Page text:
Shift Happens

We watched this video at a staff training day just before the holidays.

(This is the UK version, click here to see the US version.)

It’s got me thinking about the relevance of the school curriculum and how the way that I teach has changed. Many of the changes are for the better, but there are some that aren’t. For example we used to spend a lot of time working on problem-solving skills in maths, but this seems to have become less and less important, despite being at the core of what the subject is about.

I do find it very depressing that so many students only seem to be interested in passing exams and getting qualifications. I will never forget the dismay I felt a few years ago, when a group of bright, able students didn’t want to take part in a extra-curricular maths challenge, simply because it didn’t get them any GCSE points! Obviously not everyone has that kind of attitude, some students are very keen and enthusiastic, but I’m left feeling that learning something or doing something just because it is interesting or challenging isn’t really valued by a lot of people. I suppose that’s not surprising given that in England we have been delivering a predominantly content-driven curriculum against a background of high stakes testing for many years now. Of course I have to take some responsibility here: if my students aren’t valuing what I am offering, then it’s time for me to reflect on my own practice.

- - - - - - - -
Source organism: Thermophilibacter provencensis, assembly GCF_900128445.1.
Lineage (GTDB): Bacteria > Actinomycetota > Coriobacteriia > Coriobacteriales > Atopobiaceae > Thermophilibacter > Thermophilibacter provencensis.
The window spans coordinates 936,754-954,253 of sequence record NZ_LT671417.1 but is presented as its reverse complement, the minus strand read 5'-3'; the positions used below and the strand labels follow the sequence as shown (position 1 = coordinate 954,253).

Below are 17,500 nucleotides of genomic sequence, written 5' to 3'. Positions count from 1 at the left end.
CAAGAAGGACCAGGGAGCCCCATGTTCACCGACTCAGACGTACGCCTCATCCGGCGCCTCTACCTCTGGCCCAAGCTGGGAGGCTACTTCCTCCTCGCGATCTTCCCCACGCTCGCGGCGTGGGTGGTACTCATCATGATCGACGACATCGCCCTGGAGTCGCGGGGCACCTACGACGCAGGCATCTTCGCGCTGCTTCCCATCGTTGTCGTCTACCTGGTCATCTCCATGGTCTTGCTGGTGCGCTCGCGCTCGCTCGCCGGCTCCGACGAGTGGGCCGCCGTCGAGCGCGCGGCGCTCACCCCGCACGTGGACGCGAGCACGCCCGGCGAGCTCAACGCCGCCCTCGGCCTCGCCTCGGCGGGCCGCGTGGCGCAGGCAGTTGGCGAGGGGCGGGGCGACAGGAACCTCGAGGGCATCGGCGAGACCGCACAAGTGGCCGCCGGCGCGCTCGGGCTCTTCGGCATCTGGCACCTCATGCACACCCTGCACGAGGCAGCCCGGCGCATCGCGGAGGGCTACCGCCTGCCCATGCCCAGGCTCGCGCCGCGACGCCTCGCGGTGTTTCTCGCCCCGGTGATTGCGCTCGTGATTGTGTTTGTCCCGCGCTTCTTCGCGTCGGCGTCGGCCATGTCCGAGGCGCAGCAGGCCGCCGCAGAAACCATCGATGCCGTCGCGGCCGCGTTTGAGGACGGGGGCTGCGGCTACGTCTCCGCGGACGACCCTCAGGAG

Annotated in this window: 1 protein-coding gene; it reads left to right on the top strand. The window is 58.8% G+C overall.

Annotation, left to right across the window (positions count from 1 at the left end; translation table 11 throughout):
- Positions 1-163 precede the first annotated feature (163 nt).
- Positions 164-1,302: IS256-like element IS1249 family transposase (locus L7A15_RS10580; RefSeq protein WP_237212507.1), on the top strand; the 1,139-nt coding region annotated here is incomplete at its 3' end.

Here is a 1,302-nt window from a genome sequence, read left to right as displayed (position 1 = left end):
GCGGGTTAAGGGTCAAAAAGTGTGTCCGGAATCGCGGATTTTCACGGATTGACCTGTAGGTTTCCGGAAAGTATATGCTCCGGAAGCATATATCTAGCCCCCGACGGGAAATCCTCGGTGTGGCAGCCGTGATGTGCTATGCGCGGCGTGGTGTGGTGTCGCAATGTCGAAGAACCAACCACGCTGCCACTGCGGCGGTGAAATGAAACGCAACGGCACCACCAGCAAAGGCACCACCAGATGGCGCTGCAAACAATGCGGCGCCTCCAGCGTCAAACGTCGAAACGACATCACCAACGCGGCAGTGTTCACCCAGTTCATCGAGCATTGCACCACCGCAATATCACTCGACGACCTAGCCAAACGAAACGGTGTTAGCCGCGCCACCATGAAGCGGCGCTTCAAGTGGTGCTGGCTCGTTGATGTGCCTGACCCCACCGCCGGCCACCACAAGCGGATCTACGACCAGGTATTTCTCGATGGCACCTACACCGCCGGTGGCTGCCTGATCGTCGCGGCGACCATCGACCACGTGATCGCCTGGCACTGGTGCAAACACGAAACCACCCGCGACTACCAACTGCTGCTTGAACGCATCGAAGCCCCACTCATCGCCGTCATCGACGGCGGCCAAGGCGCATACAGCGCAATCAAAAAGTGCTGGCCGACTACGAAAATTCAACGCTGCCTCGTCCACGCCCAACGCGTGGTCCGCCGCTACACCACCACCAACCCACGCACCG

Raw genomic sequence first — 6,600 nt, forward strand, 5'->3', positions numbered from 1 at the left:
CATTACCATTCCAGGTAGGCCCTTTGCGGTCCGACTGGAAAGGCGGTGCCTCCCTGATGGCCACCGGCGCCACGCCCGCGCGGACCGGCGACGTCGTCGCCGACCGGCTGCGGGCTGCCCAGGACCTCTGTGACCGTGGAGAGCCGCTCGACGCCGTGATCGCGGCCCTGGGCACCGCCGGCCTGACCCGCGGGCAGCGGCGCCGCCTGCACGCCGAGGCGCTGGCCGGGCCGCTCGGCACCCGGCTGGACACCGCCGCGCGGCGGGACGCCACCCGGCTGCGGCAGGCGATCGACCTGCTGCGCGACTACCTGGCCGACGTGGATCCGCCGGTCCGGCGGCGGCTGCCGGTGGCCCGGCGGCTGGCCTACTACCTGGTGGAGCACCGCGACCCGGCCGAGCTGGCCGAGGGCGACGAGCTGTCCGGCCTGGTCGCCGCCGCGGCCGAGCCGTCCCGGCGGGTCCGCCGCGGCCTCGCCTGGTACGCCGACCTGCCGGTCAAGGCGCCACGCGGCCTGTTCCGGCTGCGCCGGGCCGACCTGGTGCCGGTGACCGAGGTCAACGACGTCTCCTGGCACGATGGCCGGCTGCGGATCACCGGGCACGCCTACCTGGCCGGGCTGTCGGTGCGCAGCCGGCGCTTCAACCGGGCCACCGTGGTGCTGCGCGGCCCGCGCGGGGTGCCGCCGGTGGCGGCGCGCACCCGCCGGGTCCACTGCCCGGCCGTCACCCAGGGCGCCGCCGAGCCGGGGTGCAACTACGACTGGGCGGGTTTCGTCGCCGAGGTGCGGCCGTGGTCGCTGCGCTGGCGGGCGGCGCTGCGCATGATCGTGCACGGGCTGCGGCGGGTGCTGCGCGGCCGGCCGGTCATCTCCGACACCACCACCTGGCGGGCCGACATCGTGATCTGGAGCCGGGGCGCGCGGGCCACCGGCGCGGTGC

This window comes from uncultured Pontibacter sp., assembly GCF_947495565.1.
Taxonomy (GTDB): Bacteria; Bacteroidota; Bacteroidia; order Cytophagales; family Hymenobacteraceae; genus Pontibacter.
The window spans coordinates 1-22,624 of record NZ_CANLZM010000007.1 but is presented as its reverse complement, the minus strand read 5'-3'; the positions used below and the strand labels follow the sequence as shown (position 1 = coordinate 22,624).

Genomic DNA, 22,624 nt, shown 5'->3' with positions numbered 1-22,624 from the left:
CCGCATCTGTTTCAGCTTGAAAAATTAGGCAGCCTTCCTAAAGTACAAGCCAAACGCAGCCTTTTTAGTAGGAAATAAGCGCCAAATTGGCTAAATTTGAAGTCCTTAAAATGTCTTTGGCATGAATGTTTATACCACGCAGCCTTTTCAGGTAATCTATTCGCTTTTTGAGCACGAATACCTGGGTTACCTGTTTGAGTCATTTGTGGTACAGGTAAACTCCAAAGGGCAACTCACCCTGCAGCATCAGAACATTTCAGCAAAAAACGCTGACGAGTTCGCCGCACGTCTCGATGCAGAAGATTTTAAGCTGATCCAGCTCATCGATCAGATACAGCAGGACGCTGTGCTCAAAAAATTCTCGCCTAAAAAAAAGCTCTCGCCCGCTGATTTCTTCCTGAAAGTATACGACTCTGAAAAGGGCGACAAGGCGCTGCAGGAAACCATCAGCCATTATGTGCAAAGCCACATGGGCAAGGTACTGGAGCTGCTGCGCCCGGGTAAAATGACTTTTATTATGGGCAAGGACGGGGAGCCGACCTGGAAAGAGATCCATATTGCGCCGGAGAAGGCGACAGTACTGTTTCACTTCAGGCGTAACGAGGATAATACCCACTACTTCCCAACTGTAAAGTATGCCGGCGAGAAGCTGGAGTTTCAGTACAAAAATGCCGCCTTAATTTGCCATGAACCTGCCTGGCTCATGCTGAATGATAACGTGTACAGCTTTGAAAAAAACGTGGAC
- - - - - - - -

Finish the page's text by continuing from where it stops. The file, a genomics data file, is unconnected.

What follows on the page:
The good news is that there seem to be moves afoot to develop a more flexible and less content-driven curriculum. The bad news is that I suspect schools will still be judged solely on how well they jump through the statistical hoops. Did enough students get the magic number of GCSE A*-C grades? No? Then you’re a failing school!

Qualifications are undoubtedly important, our students need them if they are going to continue in education or training. However other learning is also important, for example developing the skills needed to be able to solve problems, or being able to apply skills and knowledge to unfamiliar situations, or being able to work effectively in a team. Attempts have been made to accredit these types of skill, but assessing skills like teamwork against a fixed set of criteria is inevitably unsatisfactory, when by its very nature good teamwork involves flexibility and individual team members taking on different roles.

So how do we develop and deliver a relevant curriculum to a generation that has been brought up to value qualifications above everything else? That’s going to be a real challenge, but I’m looking forward to it.

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